Last autumn, in what the tech press called a “rare example of a UK firm buying out a US rival”, my company SkyDox acquired US-based Workshare.
We promptly adopted Workshare’s brand name and decided to move our headquarters from San Francisco to the heart of Tech City.
Tech City is often regarded as playing second fiddle to the innovative, startup scene that is Silicon Valley.
On the surface it can be easy to see why, but to me Tech City offers great opportunities and is home to many disruptive companies; Silicon Valley just seems to have had all the good press.
For me setting up in London was a no-brainer for Workshare, and I’ll explain why.
A beating heart of innovation
Having worked for several international startups I can honestly say that the tech industry today is the best it’s ever been; that’s reflected in the growth of Tech City.
Ten or so years ago there was no Silicon Roundabout, no hub of innovation such as you find in and around Spitalfields today, and much of the talent I hired was located in and around Silicon Valley.
Now the area in and around Old Street is a beating heart of innovation, made up of collaborative working spaces, an abundance of creative agencies, and bustling coffee shops full of talented individuals working in tech startups.
Today Tech City offers a real diversity of people from all backgrounds and cultures – if you take Workshare as an example, we have over 30 nationalities.
This makes for a great melting pot of innovative and creative thinking, and helps to challenge traditional ideas.
Time to target most markets
Being in the UK allows us to service a range of markets whether it’s Asia, America, Europe or the Middle East.
Our time zone overlaps with most of the largest commercial markets, letting startups service new markets as they grow from a central location.
London also adds the additional benefit of acting as a central hub for many vertical markets.
I believe most of the major international businesses – oil and gas, finance, banking, consulting, creative media or healthcare and pharmaceuticals – are headquartered in London.
For startups that can help save a lot of travel time and resources.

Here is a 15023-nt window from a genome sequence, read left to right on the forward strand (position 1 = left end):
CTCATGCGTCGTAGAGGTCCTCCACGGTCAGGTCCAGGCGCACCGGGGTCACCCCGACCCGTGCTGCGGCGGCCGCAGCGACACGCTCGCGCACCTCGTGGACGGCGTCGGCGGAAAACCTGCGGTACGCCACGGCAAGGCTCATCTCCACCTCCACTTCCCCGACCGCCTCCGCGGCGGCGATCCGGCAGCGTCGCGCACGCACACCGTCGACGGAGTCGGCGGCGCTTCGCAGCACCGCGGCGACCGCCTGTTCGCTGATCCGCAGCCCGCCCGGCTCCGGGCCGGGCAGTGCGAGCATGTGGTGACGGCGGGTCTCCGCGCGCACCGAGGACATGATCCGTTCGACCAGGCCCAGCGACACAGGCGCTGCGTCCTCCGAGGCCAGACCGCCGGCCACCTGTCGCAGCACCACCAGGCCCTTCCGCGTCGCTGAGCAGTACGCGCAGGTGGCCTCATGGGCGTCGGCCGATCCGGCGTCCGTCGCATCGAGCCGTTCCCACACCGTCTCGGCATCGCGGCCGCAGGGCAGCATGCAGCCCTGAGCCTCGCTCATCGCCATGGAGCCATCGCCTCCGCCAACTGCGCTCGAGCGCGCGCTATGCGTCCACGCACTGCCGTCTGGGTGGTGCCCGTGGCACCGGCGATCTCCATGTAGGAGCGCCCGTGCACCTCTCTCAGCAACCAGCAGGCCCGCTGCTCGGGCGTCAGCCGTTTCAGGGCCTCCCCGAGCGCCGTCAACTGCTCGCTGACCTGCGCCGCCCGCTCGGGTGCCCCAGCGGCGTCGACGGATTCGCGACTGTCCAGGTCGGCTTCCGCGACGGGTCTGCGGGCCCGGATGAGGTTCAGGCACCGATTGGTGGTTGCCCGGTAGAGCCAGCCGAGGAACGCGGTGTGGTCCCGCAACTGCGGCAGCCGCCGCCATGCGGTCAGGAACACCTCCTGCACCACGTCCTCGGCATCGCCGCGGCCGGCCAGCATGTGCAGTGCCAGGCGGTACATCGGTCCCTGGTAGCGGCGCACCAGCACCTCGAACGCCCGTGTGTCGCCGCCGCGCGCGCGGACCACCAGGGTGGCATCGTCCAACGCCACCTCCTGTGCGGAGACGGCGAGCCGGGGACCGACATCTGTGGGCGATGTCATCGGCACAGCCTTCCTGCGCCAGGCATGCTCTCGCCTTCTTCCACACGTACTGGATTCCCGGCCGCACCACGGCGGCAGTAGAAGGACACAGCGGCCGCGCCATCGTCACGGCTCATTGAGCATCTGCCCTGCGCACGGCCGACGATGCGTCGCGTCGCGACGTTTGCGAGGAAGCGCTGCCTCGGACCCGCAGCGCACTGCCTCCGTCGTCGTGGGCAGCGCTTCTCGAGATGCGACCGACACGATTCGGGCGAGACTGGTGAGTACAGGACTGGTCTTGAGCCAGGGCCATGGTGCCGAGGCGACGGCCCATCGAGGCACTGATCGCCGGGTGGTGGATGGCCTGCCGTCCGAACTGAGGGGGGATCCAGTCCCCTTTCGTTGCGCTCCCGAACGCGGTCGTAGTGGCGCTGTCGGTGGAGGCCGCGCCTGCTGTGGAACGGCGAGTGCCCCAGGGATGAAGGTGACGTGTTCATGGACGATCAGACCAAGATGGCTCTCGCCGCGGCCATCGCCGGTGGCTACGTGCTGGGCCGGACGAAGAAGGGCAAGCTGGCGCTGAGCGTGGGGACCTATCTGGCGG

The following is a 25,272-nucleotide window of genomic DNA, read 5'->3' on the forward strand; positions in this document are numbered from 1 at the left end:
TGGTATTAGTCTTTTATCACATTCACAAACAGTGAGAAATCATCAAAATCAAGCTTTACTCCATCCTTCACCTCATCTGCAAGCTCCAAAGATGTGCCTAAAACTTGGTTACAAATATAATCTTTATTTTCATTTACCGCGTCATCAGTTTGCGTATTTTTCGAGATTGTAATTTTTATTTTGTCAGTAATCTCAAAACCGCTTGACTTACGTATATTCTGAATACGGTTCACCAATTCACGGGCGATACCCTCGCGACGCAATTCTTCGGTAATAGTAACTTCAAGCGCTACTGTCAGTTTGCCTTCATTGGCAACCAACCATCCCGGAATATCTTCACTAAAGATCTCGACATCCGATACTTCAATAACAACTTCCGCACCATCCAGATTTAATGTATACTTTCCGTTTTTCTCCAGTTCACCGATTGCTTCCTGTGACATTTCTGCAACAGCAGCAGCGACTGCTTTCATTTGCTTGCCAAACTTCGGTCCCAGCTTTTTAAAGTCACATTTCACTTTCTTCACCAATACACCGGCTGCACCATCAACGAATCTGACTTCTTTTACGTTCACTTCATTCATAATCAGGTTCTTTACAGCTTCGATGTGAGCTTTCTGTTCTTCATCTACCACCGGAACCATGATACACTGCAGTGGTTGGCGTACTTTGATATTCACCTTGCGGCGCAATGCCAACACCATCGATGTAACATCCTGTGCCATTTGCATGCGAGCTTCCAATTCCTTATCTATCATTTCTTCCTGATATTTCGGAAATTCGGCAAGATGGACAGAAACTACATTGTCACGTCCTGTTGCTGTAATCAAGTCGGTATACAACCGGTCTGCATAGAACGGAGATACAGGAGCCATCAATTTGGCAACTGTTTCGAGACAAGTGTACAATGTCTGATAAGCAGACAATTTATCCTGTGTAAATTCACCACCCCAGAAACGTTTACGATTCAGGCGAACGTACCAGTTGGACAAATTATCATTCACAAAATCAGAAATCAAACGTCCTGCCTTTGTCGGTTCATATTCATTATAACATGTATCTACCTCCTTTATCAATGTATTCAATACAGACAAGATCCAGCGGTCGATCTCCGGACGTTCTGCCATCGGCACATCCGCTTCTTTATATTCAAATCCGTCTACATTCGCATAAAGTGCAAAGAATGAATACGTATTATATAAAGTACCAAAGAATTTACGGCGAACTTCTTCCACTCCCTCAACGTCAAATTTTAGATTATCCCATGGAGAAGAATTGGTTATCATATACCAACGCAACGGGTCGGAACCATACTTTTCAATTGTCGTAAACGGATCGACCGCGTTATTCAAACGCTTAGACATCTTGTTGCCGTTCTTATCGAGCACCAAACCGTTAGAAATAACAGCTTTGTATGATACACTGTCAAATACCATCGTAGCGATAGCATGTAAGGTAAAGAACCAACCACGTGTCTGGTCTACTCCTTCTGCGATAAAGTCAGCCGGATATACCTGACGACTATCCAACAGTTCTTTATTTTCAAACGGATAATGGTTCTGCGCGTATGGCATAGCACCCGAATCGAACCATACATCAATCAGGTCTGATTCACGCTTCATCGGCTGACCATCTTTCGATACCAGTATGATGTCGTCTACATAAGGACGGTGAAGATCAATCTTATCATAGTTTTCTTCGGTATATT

The UK sees modesty as a virtue, and for this reason it often seems that most of the Innovation is coming from Silicon Valley.
However this has changed over the last five years with Tech City now incubating a large number of startups and going on to establishing them as successful businesses.
The proof is in the pudding though, and in this case it’s the success of companies such as the social gaming company Mind Candy, online taxi booking app Hailo, and of course our own secure file sharing and collaboration company, Workshare.
In fact, according to Tech City’s chief executive Joanna Shields, the tech sector is 8.3 percent of the UK’s GDP, and it’s growing at 11 percent per year, the highest of any G20 country. We should celebrate this more; it’s an amazing achievement.
Neck and neck
After working in both the US and the UK, I don’t think there are necessarily more talented individuals in either location. There is evidently some amazing talent coming out of the Valley, but some of the greatest entrepreneurs I’ve met are right here in Tech City.
Aside from skills, there is also access to funding, making it the epicentre for creative and disruptive startups. There’s certainly a lot we can learn from the Valley, but we shouldn’t get tied down by physical locations.
The most important thing is that we leverage the great ecosystem that has evolved around Tech City in conjunction with the established Valley.
Only then will we reap the benefits of our diverse and shared expertise to bring to market truly ground-breaking ideas.
Image Credit: Kevin Krejci / Flickr